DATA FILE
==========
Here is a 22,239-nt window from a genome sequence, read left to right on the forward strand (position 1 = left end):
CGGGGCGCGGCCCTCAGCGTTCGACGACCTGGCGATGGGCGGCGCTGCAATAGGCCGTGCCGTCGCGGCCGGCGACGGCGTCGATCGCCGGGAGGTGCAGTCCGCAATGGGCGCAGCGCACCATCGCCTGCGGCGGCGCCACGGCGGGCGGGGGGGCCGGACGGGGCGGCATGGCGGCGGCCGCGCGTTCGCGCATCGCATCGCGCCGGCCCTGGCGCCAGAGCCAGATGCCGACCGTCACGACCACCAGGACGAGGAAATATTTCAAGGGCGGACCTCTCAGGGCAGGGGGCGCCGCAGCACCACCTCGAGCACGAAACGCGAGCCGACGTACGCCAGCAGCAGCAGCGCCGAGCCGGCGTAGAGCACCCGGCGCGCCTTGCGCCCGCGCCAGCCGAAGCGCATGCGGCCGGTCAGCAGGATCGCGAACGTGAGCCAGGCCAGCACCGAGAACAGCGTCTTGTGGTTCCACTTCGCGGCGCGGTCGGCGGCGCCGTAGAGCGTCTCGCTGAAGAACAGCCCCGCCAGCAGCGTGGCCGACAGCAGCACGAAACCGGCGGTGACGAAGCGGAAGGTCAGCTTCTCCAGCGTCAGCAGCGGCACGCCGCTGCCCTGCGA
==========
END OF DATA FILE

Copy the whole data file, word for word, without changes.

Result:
Here is a 22,239-nt window from a genome sequence, read left to right on the forward strand (position 1 = left end):
CGGGGCGCGGCCCTCAGCGTTCGACGACCTGGCGATGGGCGGCGCTGCAATAGGCCGTGCCGTCGCGGCCGGCGACGGCGTCGATCGCCGGGAGGTGCAGTCCGCAATGGGCGCAGCGCACCATCGCCTGCGGCGGCGCCACGGCGGGCGGGGGGGCCGGACGGGGCGGCATGGCGGCGGCCGCGCGTTCGCGCATCGCATCGCGCCGGCCCTGGCGCCAGAGCCAGATGCCGACCGTCACGACCACCAGGACGAGGAAATATTTCAAGGGCGGACCTCTCAGGGCAGGGGGCGCCGCAGCACCACCTCGAGCACGAAACGCGAGCCGACGTACGCCAGCAGCAGCAGCGCCGAGCCGGCGTAGAGCACCCGGCGCGCCTTGCGCCCGCGCCAGCCGAAGCGCATGCGGCCGGTCAGCAGGATCGCGAACGTGAGCCAGGCCAGCACCGAGAACAGCGTCTTGTGGTTCCACTTCGCGGCGCGGTCGGCGGCGCCGTAGAGCGTCTCGCTGAAGAACAGCCCCGCCAGCAGCGTGGCCGACAGCAGCACGAAACCGGCGGTGACGAAGCGGAAGGTCAGCTTCTCCAGCGTCAGCAGCGGCACGCCGCTGCCCTGCGA